“Tribes are all different,” says Jackson, who recommends the children’s show Molly of Denali as a starting point to “to learn about one region of people.”
Kids may have their own misconceptions about Indigenous people — about how they are “supposed” to look, or even about whether they still exist. Jackson tells me the story of a friend’s child whose classmates told him, “You’re not Native because all the Natives are dead.”
Having honest conversations with kids is important: What does your child think of when they hear the words “Native American” or “Indigenous”? What Native American people are they familiar with — from history, from the current culture, or from your own community? Books and age-appropriate shows and movies can be a great way to get these conversations going and expand kids’ understanding and awareness, to foster that important visibility that Jackson talks about. At the bottom of this article, there are some great kids’ books suggestions to get started.
How to talk to kids about colonization.
“We’re celebrating that we’re still here despite colonization,” Jackson says. “When you unravel this — and I think it’s important, even with kids, to have that true, honest conversation — [colonization] really was all about greed. It was all about wanting to take land and resources that weren’t their own and using whatever means, including people, humans, as capital to get wealth. And so when we’re teaching values to children, we need to be valuing one another, and our land, and our earth, and our water as caretakers, not as consumers and takers.”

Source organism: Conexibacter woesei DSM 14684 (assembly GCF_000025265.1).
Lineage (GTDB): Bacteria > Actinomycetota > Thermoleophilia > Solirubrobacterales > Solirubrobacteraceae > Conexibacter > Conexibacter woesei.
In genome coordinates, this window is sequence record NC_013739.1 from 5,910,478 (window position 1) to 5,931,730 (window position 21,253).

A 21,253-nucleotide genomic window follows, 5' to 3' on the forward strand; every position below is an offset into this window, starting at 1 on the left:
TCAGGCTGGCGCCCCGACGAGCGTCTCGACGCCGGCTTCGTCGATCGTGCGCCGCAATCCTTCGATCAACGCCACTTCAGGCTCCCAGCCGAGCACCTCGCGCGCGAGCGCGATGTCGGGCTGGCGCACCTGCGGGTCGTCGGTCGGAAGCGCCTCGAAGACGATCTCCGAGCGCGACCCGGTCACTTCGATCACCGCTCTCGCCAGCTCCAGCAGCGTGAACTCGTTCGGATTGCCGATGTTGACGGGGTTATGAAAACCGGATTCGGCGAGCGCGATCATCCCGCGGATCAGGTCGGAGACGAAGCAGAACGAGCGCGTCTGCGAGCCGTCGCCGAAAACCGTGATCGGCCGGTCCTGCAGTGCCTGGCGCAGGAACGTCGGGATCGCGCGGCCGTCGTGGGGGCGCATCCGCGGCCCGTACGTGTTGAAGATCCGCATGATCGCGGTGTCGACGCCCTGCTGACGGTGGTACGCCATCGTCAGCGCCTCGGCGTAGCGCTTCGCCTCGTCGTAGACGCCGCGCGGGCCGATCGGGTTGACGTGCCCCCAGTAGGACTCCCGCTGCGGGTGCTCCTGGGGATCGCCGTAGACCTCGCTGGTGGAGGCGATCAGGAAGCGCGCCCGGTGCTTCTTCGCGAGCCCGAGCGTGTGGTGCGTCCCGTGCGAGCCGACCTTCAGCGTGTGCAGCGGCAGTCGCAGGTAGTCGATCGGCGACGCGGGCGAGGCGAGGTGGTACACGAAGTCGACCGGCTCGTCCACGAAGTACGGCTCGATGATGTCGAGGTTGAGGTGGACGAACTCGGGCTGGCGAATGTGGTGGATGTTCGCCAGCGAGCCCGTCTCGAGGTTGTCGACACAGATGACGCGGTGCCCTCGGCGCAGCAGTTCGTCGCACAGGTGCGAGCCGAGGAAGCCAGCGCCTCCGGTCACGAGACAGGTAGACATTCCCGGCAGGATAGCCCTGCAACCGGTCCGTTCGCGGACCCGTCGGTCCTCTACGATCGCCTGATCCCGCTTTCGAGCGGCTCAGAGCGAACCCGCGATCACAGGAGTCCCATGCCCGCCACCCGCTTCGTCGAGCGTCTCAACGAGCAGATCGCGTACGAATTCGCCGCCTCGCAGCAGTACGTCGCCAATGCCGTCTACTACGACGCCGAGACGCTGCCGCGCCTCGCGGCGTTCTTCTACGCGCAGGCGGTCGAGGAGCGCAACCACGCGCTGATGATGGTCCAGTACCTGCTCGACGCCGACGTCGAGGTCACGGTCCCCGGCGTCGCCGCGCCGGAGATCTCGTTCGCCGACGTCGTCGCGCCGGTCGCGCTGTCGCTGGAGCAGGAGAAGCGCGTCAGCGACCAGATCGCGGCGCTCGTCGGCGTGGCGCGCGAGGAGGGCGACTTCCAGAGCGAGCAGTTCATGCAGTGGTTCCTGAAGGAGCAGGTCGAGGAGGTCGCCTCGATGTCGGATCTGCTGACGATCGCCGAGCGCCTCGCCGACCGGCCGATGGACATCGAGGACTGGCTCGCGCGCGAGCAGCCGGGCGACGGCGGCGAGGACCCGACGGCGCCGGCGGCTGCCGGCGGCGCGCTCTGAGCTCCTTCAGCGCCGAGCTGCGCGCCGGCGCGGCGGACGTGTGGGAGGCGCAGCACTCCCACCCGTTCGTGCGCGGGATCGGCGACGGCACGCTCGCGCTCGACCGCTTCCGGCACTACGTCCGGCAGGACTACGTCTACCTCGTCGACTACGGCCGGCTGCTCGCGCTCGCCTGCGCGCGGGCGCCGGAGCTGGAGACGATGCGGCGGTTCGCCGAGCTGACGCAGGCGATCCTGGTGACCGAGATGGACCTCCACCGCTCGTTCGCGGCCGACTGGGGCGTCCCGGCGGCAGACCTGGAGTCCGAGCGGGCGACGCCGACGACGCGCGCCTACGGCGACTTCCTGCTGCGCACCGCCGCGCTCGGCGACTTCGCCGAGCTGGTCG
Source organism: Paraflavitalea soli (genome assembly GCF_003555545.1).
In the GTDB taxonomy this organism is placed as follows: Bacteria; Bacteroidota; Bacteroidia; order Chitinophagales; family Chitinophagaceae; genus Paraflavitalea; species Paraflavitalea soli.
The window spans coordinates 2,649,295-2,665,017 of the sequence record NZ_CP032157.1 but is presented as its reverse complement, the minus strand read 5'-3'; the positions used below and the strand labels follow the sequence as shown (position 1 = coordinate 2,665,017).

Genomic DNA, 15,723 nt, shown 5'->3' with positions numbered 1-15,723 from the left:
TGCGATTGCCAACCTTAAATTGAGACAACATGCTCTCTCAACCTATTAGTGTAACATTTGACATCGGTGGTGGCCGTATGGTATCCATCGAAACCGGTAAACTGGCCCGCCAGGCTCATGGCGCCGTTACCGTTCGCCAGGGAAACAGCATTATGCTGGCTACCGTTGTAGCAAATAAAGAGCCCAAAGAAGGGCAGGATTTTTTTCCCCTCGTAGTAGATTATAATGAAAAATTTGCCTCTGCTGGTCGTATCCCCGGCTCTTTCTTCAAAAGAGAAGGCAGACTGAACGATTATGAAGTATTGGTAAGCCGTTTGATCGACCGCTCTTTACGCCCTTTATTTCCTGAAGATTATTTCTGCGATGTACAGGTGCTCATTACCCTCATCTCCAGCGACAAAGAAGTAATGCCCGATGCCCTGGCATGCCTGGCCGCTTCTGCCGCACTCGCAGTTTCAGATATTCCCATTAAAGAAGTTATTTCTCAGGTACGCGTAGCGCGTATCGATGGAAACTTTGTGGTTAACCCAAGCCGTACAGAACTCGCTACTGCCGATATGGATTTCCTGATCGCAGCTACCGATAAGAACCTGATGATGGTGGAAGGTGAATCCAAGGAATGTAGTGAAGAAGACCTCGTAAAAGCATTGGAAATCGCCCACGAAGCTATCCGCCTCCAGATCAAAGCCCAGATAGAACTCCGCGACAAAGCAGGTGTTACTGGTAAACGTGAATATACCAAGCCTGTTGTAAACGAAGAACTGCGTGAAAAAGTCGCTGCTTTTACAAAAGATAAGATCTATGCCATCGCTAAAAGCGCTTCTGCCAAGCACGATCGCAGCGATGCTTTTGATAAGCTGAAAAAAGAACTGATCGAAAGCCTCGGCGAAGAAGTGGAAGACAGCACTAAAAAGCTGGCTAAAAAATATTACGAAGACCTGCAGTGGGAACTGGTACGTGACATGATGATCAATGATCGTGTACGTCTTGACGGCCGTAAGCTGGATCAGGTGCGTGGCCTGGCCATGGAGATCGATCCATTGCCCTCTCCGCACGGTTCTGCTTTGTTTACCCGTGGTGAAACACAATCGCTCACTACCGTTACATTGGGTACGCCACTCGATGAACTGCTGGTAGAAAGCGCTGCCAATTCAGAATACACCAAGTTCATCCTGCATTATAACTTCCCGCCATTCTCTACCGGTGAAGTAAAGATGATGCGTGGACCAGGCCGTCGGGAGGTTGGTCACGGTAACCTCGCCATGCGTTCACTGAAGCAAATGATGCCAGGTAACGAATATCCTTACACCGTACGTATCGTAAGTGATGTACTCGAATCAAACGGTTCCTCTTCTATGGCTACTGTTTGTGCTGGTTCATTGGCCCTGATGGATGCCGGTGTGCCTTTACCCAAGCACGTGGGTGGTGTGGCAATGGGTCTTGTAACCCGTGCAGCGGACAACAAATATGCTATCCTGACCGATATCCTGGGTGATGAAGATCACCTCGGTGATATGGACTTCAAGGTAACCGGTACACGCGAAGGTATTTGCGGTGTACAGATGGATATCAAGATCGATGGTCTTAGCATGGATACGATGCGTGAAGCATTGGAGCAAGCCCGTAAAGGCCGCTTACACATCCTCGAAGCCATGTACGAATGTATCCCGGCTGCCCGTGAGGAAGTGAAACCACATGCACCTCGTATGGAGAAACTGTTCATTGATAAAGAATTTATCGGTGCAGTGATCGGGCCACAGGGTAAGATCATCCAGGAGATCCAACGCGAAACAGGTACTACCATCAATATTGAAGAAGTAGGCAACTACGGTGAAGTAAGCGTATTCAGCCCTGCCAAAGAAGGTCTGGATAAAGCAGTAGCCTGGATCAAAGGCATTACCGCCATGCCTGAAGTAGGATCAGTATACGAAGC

Jackson recommends using simple examples, like asking children, “Has somebody ever called you the wrong name, and how did you feel about that? What if you told them, ‘No, that’s not my name,’ and they say, ‘Ah, that’s OK. We’re going to call you the wrong name anyway, forever’?”
“As Native people, Columbus thought he was in India, so he called us Indians and that was wrong,” Jackson says.
What kids learn in school is not the whole story.
Jackson stressed the importance of teaching kids that what they learn in school isn’t always the full story. It’s important to seek out knowledge as a family on your own. She recommends the children’s show Molly of Denali as a good starting place for young kids. “Tribes are so different all across America and this is a chance to learn about one region of people, so that children just know that there are differences.”
Children’s Books That Celebrate Indigenous Peoples
The Denver Library has a great list of children’s books by Indigenous authors.
Raising Anti-Racist Kids is a biweekly column written by Tabitha St. Bernard-Jacobs focused on education and actionable steps for parents who are committed to raising anti-racist children and cultivating homes rooted in liberation for Black people. To reach Tabitha, email email@example.com or follow her on Instagram.